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Gallery: Churches of East London
by Peter Kessler, 6 June 2010
Barking & Dagenham Part 2: Churches of Chadwell
Heath & Becontree
St Chad's Anglican Church sits between the
terraced houses on the eastern side of St Chad's Road, just off the
High Street in Chadwell Heath. Dagenham, a large and scattered parish,
had only the original parish church until about 1880, when the vicar
of St Peter & St Paul, Dagenham, J S Moore, began to hold services
at Chadwell Heath. At this point, Becontree was still countryside, so
there was a considerable gap between the two ends of the parish.
In 1886 the church of St Chad was opened at its
northern end as a chapel of ease to the parish church. The building
is red brick with stone dressings, and consists of an aisled nave, chancel,
and embattled north-west tower. The church gained its own parish in 1895.
This included part of Goodmayes which was formerly in the parish of St Mary,
Ilford. However, South Goodmayes was lost to All Saints Church in 1914, and
North Goodmayes to St Paul Goodmayes in 1917.
Chadwell Heath Methodist Church formerly
stood on the southern side of the High Road. In 1821 a house at Chadwell
Heath was licensed for Wesleyans, but there are no later references to this.
Chadwell Heath church was built for Wesleyans at Chadwell Heath in 1907. It
was closed and sold in 1939. The exact location of the church is uncertain,
but one of these two candidates, built about 1900 and lying opposite
Ashton Gardens, would seem to fit the bill.
Albany Road Full Gospel Church was erected on
the western side of Albany Road, close to the High Road which lies to its
south. The easternmost place of worship in Chadwell Heath, this Full Gospel
church was one of two opened in the parish of Dagenham in the 1930s, the
other being Vicarage Road (in about 1931). Albany Road opened its doors in
1935, in a plain red brick building with cement facade. In 2010 it was being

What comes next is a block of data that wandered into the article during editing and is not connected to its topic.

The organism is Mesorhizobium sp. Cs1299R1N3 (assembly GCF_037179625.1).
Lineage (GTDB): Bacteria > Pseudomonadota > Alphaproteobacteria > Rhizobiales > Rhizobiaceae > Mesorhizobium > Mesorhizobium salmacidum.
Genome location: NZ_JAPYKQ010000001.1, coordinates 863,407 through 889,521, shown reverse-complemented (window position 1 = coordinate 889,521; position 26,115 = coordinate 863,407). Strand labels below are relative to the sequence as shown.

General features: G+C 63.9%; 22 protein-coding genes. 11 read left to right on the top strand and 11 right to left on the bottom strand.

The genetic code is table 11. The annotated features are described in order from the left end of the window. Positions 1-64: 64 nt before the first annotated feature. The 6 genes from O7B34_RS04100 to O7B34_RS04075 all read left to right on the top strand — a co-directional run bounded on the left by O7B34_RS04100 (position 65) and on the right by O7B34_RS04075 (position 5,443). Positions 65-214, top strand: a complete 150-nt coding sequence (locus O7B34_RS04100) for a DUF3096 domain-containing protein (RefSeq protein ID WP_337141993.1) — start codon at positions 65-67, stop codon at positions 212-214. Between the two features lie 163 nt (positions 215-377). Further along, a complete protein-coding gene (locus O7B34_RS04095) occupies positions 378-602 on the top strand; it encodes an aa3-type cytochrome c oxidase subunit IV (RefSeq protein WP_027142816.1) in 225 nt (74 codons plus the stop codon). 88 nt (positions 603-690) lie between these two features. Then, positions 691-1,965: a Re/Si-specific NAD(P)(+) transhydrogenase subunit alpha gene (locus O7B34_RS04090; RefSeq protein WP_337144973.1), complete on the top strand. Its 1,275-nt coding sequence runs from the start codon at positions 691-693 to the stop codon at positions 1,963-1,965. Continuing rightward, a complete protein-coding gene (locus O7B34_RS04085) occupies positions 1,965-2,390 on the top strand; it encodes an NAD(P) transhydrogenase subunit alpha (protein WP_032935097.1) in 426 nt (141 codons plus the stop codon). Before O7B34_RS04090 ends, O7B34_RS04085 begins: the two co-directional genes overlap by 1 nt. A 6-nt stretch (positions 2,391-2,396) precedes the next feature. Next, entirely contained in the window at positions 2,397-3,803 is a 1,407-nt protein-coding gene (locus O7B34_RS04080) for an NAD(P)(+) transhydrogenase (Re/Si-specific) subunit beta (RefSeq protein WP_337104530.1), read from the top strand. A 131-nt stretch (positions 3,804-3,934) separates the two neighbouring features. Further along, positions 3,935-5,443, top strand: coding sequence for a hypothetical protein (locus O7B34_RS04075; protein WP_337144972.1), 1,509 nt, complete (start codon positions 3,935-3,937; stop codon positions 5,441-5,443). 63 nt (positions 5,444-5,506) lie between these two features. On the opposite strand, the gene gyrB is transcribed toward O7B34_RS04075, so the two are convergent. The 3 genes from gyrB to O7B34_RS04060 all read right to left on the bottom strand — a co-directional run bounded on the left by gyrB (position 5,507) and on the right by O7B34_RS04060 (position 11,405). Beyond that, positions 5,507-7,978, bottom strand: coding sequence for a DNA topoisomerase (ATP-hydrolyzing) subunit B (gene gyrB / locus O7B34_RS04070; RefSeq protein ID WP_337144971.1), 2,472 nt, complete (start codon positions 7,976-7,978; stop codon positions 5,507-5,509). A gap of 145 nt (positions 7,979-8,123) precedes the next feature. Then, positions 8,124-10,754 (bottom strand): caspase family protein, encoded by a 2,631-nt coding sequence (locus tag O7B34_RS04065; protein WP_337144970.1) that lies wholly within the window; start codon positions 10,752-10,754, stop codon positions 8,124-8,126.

run by the Assemblies of God movement.
Hartley Brook Church is in the parish of St
Mary Becontree. The simple brown brick building was constructed in 1955
to serve as a chapel of ease for St Mary Becontree. The building is tucked
in behind terraced houses on the eastern edge of Rosslyn Avenue, and is
linked to the main road by a short concrete trackway between the gardens.
Perhaps coincidentally, there was a vicar in Braintree named Hartley Brook
who held his post during the Second World War years.
Dagenham Road Hall, Becontree is on the
eastern side of Dagenham Road, opposite Fourth Avenue. In 1942 the
London City Mission took it over as their third hall (after one each
in Dagenham and Becontree). The hall had been built by W N Williamson
in 1937, although its use is unclear. The Mission carried on their work
there until 1960. The hall was then sold and the money used to buy a site
on the Harold Hill Estate at Romford. By 2010 the hall was in use as a
Eastbrookend Cemetery Chapel lies a short way
into the grounds, facing east. The cemetery is at the far eastern end of
a lane which leads off Dagenham Road. Opened in 1914 by a private company
as Becontree Park Cemetery, the first burial took place in 1916. It
was later renamed Ilford Park Cemetery and was purchased in 1958/60
by Dagenham Borough Council, gaining its current name. The cemetery is now
surrounded by the beautiful Eastbrookend Country Park.
Oxlow Lane Baptist Church is on the northern side
of Oxlow Lane, close to the Rainham Road North junction, leading westwards
from Eastbrookend Cemetery. Mainly through the initiative of their Essex
Extension Committee, the Baptists built four churches: Dagenham Baptist Church,
Becontree Avenue Baptist Church, Wood Lane Baptist Church, and this one on Oxlow
Lane. In 1961 all but Wood Lane joined in a federation under the leadership of a
Becontree Heath Methodist Church is on the
north-eastern inset at the junction between Whalebone Lane South and
the north side of Wood Lane. Presbyterian worship began at nearby
Havering Well Chapel about 1710, and Wesleyan Methodists were
organised by 1800. In 1829 there were two Methodist societies in the
parish. The larger met in a chapel on the southern side of Wood Lane,
but in 1875 its members apparently joined the new church on the present site.
Green Lane Christian Fellowship lies on the
northern side of Green Lane, almost opposite Stockdale Road. Originally
known as the Christian Temple, Green Lane, the building was opened
in 1932 by the Four Square Gospellers after they carried out a tent campaign
in the area, a method familiar to nonconformists in order to secure new
members and raise funds for new churches. The present fellowship is an Elim
Pentecostal Church congregation.